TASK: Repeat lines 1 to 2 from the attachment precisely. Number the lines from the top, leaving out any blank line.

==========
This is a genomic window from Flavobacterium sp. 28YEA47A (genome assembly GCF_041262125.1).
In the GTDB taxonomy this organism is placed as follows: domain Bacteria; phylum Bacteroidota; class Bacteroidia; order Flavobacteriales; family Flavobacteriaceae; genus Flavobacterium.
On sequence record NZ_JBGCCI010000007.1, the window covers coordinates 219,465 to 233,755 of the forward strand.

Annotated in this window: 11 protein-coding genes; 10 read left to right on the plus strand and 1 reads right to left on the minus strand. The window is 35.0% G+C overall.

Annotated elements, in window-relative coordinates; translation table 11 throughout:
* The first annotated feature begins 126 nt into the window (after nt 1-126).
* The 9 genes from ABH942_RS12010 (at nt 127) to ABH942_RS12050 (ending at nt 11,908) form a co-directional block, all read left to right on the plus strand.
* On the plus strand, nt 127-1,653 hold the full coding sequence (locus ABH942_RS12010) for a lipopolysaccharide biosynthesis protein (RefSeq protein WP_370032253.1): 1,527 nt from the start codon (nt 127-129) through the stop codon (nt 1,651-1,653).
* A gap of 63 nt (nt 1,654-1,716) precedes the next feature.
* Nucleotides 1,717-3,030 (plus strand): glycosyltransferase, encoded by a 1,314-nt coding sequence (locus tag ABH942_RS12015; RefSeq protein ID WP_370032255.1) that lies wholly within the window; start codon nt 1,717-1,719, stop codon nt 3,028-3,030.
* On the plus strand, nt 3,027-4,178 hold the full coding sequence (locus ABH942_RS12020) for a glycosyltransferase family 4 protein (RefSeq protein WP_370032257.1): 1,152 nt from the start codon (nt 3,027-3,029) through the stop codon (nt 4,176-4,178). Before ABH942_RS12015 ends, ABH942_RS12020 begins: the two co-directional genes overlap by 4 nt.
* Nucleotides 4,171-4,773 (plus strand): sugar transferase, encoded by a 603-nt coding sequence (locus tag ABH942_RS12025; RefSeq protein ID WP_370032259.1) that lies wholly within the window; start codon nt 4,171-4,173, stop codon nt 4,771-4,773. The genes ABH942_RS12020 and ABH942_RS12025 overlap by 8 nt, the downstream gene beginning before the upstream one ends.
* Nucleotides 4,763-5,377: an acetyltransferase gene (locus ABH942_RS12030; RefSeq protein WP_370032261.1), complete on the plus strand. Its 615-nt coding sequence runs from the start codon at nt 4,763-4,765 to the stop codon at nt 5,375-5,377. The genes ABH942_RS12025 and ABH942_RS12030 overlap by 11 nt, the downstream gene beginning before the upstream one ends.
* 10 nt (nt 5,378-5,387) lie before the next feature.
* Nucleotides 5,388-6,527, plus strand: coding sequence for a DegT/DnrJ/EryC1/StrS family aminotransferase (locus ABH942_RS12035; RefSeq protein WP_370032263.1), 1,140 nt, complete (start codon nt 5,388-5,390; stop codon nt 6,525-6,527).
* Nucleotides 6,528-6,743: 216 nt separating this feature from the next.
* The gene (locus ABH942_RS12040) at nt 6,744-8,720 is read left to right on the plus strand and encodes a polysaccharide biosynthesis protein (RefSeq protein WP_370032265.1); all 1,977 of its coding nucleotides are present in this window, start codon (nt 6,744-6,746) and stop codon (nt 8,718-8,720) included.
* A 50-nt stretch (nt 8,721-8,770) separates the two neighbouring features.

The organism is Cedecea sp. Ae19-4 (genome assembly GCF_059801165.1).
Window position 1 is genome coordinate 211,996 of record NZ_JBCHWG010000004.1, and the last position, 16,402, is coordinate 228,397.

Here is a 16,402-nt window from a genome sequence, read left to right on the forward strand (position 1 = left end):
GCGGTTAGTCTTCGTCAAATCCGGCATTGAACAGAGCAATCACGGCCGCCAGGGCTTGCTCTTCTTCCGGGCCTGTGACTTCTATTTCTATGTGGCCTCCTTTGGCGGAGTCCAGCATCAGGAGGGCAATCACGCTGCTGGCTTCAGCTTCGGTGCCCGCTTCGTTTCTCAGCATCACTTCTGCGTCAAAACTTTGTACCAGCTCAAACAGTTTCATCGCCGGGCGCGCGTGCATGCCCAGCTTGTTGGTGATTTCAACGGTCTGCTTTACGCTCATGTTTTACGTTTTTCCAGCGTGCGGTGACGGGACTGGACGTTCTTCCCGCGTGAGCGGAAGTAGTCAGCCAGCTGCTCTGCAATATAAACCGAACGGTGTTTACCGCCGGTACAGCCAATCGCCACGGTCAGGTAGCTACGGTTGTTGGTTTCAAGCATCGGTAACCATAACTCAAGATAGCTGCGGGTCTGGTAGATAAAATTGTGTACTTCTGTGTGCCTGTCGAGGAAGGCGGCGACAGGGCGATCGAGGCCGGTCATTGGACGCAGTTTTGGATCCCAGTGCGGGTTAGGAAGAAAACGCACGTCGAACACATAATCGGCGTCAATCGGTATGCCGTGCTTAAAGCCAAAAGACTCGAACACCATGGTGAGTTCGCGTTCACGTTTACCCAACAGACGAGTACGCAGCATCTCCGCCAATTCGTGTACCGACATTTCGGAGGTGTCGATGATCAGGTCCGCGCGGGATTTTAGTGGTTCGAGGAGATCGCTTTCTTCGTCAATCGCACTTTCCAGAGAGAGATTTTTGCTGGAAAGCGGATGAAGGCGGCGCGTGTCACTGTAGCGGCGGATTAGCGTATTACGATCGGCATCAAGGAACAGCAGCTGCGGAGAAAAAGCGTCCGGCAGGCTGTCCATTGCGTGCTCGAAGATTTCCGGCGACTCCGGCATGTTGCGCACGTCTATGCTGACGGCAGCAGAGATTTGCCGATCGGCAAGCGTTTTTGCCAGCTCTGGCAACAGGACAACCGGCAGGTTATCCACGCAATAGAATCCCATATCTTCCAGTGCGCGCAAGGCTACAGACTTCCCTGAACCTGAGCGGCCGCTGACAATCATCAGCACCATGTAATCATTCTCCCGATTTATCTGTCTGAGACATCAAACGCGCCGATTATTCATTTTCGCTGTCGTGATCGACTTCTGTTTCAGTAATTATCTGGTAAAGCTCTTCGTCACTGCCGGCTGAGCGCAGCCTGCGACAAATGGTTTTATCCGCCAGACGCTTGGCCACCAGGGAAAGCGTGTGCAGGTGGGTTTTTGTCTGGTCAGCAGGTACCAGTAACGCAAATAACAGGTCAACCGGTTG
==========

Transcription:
This is a genomic window from Flavobacterium sp. 28YEA47A (genome assembly GCF_041262125.1).
In the GTDB taxonomy this organism is placed as follows: domain Bacteria; phylum Bacteroidota; class Bacteroidia; order Flavobacteriales; family Flavobacteriaceae; genus Flavobacterium.